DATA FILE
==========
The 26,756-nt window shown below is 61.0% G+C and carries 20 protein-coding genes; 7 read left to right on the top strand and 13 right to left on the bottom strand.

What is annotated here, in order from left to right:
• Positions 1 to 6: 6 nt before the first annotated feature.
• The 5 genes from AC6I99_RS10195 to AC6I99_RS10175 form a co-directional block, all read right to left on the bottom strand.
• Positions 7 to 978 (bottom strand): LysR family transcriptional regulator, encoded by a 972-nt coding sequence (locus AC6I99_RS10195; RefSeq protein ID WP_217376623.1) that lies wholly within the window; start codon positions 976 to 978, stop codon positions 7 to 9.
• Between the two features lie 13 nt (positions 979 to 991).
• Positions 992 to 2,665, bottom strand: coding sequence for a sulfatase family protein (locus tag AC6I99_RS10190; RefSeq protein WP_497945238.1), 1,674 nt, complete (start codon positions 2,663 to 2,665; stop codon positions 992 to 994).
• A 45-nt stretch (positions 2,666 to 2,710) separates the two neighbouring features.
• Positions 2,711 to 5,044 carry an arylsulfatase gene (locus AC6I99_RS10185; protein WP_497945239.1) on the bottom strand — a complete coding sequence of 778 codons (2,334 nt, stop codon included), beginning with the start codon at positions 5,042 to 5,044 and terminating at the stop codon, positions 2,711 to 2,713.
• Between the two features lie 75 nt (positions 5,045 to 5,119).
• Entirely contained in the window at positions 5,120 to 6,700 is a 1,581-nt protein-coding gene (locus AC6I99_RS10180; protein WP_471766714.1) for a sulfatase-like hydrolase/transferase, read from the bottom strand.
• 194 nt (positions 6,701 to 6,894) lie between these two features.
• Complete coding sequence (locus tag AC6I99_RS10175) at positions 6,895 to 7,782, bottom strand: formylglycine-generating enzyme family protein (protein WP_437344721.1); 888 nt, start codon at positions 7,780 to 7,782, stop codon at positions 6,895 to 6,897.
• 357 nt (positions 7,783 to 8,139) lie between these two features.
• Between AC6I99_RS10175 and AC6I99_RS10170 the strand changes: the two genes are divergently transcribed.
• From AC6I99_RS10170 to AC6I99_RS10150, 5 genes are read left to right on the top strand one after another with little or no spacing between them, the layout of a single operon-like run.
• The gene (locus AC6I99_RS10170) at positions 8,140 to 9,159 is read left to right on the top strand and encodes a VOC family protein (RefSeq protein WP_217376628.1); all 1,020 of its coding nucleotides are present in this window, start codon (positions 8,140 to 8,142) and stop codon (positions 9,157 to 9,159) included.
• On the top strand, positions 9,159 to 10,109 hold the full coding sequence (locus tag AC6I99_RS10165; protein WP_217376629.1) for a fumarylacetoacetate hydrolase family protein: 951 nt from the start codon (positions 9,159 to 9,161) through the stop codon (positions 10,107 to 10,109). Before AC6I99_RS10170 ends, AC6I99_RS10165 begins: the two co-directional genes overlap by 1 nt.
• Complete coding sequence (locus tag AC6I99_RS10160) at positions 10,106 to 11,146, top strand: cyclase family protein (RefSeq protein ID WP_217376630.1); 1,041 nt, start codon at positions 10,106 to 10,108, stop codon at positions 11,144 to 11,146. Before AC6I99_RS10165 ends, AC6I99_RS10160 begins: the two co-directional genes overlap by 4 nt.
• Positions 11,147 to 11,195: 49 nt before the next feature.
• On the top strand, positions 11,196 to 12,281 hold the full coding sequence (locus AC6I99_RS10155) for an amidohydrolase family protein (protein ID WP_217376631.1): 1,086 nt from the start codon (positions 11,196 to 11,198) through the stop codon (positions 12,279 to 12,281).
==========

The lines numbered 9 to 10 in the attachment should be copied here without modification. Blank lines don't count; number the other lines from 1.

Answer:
• Positions 2,711 to 5,044 carry an arylsulfatase gene (locus AC6I99_RS10185; protein WP_497945239.1) on the bottom strand — a complete coding sequence of 778 codons (2,334 nt, stop codon included), beginning with the start codon at positions 5,042 to 5,044 and terminating at the stop codon, positions 2,711 to 2,713.
• Between the two features lie 75 nt (positions 5,045 to 5,119).